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FY24 Budget Outlook: Department of Defense

AUG 24, 2023
Early-stage defense R&D programs are facing significant budget cuts in fiscal year 2024, though Senate appropriators are seeking to boost basic research funding. Meanwhile, House appropriators are pushing a major initiative in commercial technology acquisition built around a vastly expanded Defense Innovation Unit.
Will Thomas
Spencer R. Weart Director of Research in History, Policy, and Culture

The limits placed on the Department of Defense budget for the coming fiscal year are less stringent than the ones on non-defense agencies. They will nevertheless check recent growth in Research, Development, Test, and Evaluation (RDT&E) spending, which at $144 billion is more than double its fiscal year 2016 level. Now, House appropriators are seeking a 4% increase and Senate appropriators a 2% increase.

Within the RDT&E topline, funding is set to plunge for DOD’s three budget categories covering early-stage R&D: Basic Research, Applied Research, and Advanced Technology Development. The Biden administration proposed a 20% cut from their current combined level of $22.3 billion, and the House and Senate proposals call for cuts of 13% and 9%, respectively. However, the Senate proposal for Basic Research bucks the general trend, aiming for a 10% increase to $3.23 billion.

The administration’s request is detailed in DOD’s budget justification documents, and Congress’ proposals are detailed in reports by House and Senate appropriators. Summary figures are collected in FYI’s Federal Science Budget Tracker .

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Chart of budget proposals for DOD

Basic research and STEM education

Basic Research. The Senate proposal’s boost for Basic Research is unevenly distributed across the military service branches, with the Navy and Air Force accounts both in line for the largest increases, amounting to about $100 million each. Funding for DOD-wide programs would actually decline overall under the Senate proposal, from $927 million to $862 million, which is still considerably more than the $761 million the administration requested. In the current fiscal year, the Space Force is for the first time administering a Basic Research budget, which the Senate proposal would increase from $55 million to $185 million. However, both the administration and the House proposal would discontinue it.

DURIP. In recent years, Congress has provided well more funding than requested for the Defense Universities Research Instrumentation Program, which draws on the Basic Research budgets from across the service branches to provide universities with grants to acquire scientific instruments. The Senate proposes a further increase, from $163 million to $250 million, while the House proposal only adds $10 million onto the administration’s $50 million request.

Minority-serving institutions. For years, Congress has provided funding well exceeding the requested amounts for a DOD program that supports Historically Black Colleges and Universities and other minority-serving institutions. Now, the administration has significantly raised its request, seeking steady funding of $100 million. The House proposal would meet the request and the Senate proposal would provide $121 million. The Senate proposal also includes $10 million for a “Hispanic-serving research cohort” within a separate Basic Research account.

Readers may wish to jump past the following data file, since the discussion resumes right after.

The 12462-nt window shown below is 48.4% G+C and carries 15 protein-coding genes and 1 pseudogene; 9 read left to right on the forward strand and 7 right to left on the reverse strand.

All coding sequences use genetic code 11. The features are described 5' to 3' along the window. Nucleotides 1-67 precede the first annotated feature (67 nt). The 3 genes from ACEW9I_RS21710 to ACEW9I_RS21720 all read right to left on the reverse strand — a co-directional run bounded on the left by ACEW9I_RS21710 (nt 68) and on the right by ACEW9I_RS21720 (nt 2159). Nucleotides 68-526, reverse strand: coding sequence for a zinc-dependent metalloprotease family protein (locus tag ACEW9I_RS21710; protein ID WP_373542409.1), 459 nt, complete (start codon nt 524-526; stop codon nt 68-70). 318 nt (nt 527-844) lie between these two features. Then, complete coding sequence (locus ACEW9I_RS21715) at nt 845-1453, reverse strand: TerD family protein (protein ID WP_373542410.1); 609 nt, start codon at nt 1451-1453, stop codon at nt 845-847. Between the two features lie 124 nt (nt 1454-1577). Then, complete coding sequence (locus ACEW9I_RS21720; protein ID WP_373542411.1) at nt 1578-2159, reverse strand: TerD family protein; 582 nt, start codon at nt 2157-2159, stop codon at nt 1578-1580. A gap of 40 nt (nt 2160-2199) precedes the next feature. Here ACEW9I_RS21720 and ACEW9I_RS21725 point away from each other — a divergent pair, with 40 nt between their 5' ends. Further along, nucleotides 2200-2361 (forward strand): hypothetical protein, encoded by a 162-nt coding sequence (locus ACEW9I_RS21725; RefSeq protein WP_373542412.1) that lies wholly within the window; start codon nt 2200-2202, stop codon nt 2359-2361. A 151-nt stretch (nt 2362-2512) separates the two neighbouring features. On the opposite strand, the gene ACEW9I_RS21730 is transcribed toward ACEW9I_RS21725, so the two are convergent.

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Howard University President Wayne Frederick speaks at an event on Jan. 23, 2023, marking the establishment of a DOD-funded University Affiliated Research Center at Howard focused on tactical autonomy. Behind him are Defense Secretary Lloyd Austin, center, and Air Force Secretary Frank Kendall. Howard University is the first Historically Black College or University to host a UARC.

(Eric Dietrich / U.S. Air Force)

National Defense Education Program: NDEP funding increased almost $30 million this fiscal year to $174 million but is now poised for a retreat, with the administration proposing $160 million, the Senate $162 million, and the House $139 million. Within NDEP, the administration is seeking to increase the budget for the SMART scholarship-for-service program from $104 million to $132 million to increase the number of fellowships awarded. The program awarded 468 scholarships this year with an award rate of 15%.

MURI. The administration plans to increase funding from $211 million to $234 million for the Multidisciplinary University Research Initiative, which awards multi-year grants to university-based teams. Neither the House nor the Senate proposal directly addresses the program.

Other university initiatives. The administration seeks an increase from $41 million to $48 million for an account that funds the Laboratory University Collaboration Initiative (LUCI), which supports joint projects between DOD lab scientists and DOD-funded academics, and the Vannevar Bush Faculty Fellowship program. DOD states it is working to restore LUCI to “robust and consistent” activity and to fund international partnerships similar to those funded through MURI. DOD funded one such project in 2018 through a pilot program called the Bilateral Academic Research Initiative. As with MURI, neither the Senate nor the House proposal directly addresses the account.